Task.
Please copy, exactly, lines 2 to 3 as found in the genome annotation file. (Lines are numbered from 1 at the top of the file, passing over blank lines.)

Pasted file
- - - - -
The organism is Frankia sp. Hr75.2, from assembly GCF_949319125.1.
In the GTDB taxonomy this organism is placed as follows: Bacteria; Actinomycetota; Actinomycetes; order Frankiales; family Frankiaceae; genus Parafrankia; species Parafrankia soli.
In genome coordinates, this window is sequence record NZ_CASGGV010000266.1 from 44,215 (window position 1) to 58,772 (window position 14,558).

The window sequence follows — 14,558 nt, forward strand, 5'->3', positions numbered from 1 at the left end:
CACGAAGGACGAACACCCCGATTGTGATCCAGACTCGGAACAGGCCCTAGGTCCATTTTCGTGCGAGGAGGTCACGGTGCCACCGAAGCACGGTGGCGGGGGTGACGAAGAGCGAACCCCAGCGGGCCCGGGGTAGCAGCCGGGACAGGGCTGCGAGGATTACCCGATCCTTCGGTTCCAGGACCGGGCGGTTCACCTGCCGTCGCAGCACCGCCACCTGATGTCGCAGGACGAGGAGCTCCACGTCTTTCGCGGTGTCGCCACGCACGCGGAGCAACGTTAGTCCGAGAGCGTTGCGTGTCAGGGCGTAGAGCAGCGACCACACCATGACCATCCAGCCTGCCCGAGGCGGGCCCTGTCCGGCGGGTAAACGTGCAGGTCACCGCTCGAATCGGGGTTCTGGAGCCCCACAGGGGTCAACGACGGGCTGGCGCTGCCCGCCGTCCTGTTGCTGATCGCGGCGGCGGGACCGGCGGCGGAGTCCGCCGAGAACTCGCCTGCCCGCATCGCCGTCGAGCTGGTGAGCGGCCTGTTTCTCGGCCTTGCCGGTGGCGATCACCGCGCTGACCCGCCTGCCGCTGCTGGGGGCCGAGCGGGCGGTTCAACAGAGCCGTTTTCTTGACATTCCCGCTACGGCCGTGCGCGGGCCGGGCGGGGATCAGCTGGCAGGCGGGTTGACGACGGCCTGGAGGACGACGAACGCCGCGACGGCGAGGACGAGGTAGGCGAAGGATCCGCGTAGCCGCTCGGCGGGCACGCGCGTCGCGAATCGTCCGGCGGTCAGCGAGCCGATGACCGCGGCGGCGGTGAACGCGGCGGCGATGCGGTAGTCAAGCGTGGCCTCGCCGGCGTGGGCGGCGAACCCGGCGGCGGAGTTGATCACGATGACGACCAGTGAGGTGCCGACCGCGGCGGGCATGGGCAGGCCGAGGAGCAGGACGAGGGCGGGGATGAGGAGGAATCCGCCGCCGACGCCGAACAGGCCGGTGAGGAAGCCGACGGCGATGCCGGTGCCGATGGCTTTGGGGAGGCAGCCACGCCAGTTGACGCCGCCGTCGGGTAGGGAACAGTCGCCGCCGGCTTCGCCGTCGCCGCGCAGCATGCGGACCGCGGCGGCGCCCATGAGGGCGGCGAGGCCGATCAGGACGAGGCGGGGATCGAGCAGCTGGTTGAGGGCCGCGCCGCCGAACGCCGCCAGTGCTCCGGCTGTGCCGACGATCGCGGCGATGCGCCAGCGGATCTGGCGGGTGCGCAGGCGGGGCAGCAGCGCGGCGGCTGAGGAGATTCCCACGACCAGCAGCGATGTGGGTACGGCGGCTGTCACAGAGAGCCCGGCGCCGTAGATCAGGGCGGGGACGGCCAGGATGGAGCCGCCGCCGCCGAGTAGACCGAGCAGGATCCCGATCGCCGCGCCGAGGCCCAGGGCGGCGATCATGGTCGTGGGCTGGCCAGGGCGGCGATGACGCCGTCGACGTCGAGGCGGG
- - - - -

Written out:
In the GTDB taxonomy this organism is placed as follows: Bacteria; Actinomycetota; Actinomycetes; order Frankiales; family Frankiaceae; genus Parafrankia; species Parafrankia soli.
In genome coordinates, this window is sequence record NZ_CASGGV010000266.1 from 44,215 (window position 1) to 58,772 (window position 14,558).